EBRI Notes

The Impact of Immigration on Health Coverage in the United States

Jun 1, 2005 16  pages


The Impact of Immigration on Health Insurance Coverage in the United States

• The Uninsured: During nearly every year between 1994 and 2003, the number and percentage of Americans without health insurance coverage increased, from 15.9 percent of the nonelderly population in 1994 up to 17.7 percent in 2003. Numerous reasons have been cited for this increase in the uninsured: The combination of the rising cost of providing health benefits and a weak economy; structural changes in the economy, such as the movement of workers out of the manufacturing sector and into the service sector; and the decline of unionization.

• The Immigration Factor: Previous studies have found that immigrants are disproportionately employed in low-wage jobs, in small firms, and in service or trade occupations, jobs that are less likely to offer health benefits. The relative lack of employment-based coverage is compounded by the Personal Responsibility and Work Opportunity Reconciliation Act (PRWORA) of 1996, which imposed a five-year ban on participation in health and other public programs by most newly arrived legal immigrants. Although these restrictions were subsequently loosened, the fact remains that fewer public benefits were available to recent immigrants during the latter part of the 1990s than earlier in the decade. And even after this five-year ban expired, immigrants may continue to be ineligible for public programs as a result of rules that attribute the income of an immigrant’s sponsor to the immigrant.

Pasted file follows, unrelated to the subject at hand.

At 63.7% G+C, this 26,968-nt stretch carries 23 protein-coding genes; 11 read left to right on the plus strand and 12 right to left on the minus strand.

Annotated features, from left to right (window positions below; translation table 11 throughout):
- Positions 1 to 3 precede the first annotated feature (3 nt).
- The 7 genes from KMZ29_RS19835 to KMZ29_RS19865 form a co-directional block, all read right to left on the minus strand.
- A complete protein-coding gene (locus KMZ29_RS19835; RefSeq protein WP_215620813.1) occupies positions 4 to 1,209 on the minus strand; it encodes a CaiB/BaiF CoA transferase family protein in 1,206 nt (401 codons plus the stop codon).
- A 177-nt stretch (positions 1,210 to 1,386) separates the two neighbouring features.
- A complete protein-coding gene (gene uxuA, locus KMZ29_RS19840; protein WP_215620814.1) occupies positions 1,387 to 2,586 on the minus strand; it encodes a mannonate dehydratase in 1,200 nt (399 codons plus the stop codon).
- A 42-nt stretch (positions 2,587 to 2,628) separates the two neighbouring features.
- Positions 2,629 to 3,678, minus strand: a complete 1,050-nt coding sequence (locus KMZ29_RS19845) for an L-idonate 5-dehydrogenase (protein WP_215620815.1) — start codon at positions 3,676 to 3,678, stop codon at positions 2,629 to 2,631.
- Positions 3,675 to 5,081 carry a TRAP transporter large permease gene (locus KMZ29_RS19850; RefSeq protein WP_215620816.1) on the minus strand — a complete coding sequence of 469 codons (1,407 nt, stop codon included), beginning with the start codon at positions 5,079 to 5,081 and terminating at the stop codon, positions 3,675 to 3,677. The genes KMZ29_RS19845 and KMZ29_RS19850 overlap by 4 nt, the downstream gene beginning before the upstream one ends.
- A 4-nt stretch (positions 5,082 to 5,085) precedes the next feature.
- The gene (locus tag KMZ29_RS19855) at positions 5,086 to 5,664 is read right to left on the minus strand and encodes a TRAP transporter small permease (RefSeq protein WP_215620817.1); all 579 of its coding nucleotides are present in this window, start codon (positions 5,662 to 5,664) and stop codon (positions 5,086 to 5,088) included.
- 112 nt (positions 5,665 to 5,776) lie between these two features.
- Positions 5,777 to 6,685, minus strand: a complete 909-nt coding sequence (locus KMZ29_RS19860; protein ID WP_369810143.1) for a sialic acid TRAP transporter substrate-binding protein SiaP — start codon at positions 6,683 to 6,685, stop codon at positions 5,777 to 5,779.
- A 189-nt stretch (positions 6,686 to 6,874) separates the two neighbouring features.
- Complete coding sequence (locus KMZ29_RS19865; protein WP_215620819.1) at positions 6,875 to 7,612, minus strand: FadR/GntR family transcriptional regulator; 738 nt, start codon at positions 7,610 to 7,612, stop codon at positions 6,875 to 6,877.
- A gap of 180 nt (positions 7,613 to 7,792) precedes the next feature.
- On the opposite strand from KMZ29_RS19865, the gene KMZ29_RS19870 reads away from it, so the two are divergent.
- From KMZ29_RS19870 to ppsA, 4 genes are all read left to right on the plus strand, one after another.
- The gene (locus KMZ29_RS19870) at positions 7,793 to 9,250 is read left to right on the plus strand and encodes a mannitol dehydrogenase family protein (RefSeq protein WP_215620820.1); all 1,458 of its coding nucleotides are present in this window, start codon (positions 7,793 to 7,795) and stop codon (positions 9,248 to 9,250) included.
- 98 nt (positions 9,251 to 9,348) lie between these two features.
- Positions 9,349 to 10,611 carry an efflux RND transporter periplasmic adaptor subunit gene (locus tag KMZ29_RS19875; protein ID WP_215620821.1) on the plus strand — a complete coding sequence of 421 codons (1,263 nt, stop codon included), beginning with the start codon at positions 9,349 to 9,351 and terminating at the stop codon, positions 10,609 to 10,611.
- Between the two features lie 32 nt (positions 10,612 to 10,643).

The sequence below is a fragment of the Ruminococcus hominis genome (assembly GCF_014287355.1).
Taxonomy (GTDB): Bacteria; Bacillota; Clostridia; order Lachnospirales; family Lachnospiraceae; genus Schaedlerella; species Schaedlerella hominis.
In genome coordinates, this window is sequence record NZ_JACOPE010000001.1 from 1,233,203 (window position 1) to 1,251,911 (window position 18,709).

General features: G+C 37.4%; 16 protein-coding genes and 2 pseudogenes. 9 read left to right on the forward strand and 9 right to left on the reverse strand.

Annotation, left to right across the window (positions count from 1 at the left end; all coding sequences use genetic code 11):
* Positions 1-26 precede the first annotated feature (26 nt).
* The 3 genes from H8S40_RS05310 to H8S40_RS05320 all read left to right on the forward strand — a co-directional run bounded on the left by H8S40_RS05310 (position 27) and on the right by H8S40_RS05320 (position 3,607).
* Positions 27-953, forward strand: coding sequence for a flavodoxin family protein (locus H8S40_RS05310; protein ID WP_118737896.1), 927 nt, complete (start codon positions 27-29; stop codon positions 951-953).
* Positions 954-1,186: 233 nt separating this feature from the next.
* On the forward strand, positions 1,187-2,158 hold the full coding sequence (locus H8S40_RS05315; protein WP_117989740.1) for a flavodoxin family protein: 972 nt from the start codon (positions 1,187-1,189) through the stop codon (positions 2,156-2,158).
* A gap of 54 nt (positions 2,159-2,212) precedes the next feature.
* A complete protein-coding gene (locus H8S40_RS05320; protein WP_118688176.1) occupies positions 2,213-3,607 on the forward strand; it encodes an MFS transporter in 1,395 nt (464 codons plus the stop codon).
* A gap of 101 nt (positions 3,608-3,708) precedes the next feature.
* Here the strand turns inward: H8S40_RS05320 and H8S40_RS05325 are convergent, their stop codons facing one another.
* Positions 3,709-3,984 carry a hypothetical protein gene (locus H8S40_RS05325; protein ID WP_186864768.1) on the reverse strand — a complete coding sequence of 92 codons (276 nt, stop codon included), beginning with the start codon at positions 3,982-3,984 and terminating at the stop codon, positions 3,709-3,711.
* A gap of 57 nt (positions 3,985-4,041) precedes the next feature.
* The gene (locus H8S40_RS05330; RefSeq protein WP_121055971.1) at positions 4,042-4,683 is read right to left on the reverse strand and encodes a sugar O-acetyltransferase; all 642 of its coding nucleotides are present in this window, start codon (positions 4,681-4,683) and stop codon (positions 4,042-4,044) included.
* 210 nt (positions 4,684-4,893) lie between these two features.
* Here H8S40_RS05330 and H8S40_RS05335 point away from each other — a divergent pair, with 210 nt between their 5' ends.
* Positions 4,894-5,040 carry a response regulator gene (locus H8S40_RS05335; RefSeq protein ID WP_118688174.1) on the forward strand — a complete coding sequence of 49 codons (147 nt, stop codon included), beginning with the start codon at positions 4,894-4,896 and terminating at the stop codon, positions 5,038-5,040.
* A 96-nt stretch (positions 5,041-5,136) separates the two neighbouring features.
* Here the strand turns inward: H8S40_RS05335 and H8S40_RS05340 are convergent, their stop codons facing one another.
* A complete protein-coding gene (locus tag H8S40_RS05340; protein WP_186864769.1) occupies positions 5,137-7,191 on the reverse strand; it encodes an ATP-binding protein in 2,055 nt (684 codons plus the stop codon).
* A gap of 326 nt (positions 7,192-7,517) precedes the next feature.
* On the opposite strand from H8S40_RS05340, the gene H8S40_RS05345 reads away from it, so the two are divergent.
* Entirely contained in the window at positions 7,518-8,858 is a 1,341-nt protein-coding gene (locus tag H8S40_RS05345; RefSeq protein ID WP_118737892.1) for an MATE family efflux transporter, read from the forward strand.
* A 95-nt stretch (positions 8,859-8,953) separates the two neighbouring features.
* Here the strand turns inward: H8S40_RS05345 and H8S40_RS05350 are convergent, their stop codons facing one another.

• Immigrants and the Uninsured: More than 11 million immigrants in the United States were uninsured in 2003, accounting for 26.1 percent of the all uninsured individuals in the country. Immigrants accounted for about one-third of the increase in the uninsured between 1994 and 1998, but between 1998 and 2003 they accounted for 86 percent of the growth in the uninsured, presumably because PRWORA restricted their benefits under public assistance programs for five years after they entered the United States. To the degree that immigration continues to increase, it is likely that the uninsured will also continue to increase as a proportion of the population.